Spring Comes to the Desert

Ah, spring, and the crocuses are peeping through the snow and the tulips are sending their first tender shoots through the melting crust. The daffodils are…

Whoa – hold on. That may be spring in much of the country, but not in the Sonoran Desert. Hikers here can expect to see a blaze of flowering, much of it in bright yellow, as daylight stretches out and temperatures start their inexorable climb toward summer.

After a January of good rain, as we’ve had this year, expect brittlebush

to paint whole hillsides in swaths of yellow by the end of February. The plants, which seem desiccated in fall after a summer of blistering sun, revive; their distinctive blue-green leaves form a compact mass, and they send out flowers on single thin stems.

But brittlebush is just the biggest source of yellow. There are many more, and it would take a dedicated amateur botanist to sort them out. Goldeneye, a clumpy bloomer with a flower very similar to the brittlebush, is often mistaken for it. And Lemmon’s ragwort, another shrubby plant seen at higher elevations, has flowers that are, at a glance, almost identical. Paperflower and trixis, too, have similar, if smaller, flowers.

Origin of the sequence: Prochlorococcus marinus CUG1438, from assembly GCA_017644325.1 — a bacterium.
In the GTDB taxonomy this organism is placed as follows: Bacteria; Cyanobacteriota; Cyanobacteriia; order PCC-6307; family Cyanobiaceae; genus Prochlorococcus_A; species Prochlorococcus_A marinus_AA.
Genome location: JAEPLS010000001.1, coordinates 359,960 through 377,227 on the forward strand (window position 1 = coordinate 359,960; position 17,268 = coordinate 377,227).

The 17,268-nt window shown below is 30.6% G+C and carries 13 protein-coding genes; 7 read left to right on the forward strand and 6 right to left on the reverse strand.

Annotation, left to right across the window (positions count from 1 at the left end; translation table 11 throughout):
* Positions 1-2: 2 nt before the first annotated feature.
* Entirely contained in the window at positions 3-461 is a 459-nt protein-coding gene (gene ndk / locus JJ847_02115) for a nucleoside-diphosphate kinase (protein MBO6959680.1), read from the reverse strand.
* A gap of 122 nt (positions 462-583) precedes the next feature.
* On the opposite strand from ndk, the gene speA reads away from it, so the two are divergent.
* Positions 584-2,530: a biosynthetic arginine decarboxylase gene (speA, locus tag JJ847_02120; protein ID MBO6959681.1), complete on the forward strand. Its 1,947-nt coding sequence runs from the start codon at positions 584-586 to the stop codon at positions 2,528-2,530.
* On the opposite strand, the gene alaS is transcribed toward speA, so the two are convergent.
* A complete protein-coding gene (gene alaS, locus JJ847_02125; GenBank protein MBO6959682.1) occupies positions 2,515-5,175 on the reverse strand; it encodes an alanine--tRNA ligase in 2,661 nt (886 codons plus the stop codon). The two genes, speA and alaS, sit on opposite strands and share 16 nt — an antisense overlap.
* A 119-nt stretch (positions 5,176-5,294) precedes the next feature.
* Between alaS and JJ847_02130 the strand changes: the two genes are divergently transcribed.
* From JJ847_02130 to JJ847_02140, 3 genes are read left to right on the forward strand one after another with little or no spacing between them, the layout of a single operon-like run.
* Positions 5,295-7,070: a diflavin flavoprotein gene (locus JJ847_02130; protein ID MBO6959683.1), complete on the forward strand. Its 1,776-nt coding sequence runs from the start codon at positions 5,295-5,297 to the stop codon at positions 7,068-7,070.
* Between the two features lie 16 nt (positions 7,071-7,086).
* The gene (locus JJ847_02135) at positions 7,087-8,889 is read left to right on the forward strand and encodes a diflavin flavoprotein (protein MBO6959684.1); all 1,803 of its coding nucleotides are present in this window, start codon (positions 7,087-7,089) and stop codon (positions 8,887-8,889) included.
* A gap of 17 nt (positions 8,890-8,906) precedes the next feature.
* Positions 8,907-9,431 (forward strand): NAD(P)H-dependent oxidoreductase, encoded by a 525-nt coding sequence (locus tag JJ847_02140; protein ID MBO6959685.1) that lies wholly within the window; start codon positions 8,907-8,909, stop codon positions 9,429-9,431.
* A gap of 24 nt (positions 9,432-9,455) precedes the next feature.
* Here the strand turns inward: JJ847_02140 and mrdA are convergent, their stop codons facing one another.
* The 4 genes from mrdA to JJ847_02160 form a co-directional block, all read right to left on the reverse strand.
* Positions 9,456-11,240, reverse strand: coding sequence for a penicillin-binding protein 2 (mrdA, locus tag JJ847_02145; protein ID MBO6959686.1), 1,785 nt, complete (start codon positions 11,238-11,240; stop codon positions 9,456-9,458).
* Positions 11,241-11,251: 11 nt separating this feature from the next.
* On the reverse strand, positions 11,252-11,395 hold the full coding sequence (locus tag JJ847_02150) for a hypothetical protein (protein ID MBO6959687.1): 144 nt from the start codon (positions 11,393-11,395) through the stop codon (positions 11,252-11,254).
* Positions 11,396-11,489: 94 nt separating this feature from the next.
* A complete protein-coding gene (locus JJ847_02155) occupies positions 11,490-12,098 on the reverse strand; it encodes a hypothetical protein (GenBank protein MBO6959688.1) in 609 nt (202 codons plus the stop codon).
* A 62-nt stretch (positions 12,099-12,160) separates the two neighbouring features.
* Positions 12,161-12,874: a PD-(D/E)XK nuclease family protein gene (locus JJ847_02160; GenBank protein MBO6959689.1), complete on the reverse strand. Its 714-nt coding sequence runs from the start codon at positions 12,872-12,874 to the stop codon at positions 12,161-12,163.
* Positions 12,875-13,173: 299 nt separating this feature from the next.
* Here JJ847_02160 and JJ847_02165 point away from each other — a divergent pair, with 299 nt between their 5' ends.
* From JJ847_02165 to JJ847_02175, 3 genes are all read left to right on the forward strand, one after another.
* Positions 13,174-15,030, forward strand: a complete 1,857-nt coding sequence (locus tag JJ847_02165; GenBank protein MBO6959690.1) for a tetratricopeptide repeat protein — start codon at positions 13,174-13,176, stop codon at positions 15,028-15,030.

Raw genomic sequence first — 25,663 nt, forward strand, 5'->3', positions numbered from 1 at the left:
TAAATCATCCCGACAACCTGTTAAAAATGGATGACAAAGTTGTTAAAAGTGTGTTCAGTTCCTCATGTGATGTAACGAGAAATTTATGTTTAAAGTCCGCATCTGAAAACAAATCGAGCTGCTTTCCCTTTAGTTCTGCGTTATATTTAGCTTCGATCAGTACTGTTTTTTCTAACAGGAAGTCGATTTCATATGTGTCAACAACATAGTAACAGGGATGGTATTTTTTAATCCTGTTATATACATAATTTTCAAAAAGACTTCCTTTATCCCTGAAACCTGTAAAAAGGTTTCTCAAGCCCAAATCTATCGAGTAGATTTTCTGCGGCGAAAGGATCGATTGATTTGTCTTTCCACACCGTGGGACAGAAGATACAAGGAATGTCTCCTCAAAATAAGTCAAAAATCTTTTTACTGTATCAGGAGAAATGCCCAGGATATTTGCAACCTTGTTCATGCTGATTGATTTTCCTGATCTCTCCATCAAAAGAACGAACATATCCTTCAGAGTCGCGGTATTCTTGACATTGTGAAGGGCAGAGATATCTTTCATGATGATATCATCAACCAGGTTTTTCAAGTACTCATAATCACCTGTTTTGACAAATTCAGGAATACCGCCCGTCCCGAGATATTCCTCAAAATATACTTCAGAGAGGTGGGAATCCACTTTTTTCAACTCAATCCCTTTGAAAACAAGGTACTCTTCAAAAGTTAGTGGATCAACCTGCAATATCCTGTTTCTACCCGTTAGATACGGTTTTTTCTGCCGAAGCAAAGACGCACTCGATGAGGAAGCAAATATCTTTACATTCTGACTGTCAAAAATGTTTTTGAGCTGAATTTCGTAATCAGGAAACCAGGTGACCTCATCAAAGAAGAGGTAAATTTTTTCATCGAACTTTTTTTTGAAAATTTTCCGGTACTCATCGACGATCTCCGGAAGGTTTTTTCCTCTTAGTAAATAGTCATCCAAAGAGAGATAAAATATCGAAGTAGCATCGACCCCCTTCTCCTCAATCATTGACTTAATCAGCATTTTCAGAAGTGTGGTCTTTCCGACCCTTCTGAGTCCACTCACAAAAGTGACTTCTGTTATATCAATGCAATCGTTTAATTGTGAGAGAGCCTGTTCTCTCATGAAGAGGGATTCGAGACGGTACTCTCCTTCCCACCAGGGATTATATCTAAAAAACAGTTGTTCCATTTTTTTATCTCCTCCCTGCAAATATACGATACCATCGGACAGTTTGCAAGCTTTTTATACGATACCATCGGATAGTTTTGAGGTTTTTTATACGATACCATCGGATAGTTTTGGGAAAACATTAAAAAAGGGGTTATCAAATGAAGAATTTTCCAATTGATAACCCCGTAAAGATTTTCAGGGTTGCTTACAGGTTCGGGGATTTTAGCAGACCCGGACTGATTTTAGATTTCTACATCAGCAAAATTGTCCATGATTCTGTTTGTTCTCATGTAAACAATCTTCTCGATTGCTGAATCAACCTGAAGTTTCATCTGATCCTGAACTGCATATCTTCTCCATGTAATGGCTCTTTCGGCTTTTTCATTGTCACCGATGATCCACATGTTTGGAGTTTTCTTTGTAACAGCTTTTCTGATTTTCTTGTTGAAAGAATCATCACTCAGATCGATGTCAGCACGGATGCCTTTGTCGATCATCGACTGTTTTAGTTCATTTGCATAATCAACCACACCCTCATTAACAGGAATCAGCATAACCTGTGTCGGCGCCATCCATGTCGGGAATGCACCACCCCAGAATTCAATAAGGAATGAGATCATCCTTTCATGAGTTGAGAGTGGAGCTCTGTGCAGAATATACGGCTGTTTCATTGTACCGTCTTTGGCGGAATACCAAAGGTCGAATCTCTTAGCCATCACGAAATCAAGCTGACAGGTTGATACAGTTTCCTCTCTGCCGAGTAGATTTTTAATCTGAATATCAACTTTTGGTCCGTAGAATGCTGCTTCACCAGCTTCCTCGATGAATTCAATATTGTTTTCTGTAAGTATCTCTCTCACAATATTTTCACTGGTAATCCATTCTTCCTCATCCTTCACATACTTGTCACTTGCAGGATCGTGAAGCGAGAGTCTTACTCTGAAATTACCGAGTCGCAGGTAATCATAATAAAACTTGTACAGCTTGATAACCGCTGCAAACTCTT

Desert marigold, with its bluish-tinged leaves, has a single yellow flower on tall stems – but it’s a smaller plant common along roadways and trailsides and can bloom much of the year. And fiddleneck, another low grower, sends out clumps of small yellow blooms with a top that typically curved down like the neck of a violin.

Later in the spring, the palo verde trees will bloom, some with such profusion that a rain will leave the ground below carpeted in gold from the fallen flowers.

While the yellows dominate, other colors arrive with spring – pinks and purples, like the low-growing Phacelia, miniature woolystar, gilia and lupine. And owl clover, with its bristly head, can be very profuse some years, forming thick carpets of lavender.

Though it’s less common on trails than on roadsides, globemallow is another great harbinger of spring. While most are orange, the plant is a color virtuoso: flowers can be pink, lavender or almost white, sometimes side by side.

Cacti? They will bloom later, and into June. Hedgehogs – spiny clumps that resemble their namesakes – are among the first to come out, with broad magenta flowers that can be stunning. The chollas come later, and gradually: it seems sometimes to take weeks before the buds make that metamorphosis into flowers, with blossoms that can range from cream to gold. Mighty saguaros, with their almost waxlike, perfect white flowers, don’t ordinarily bloom until later in May.

  • Jeffrey Marshall

  • DFLT Board Member

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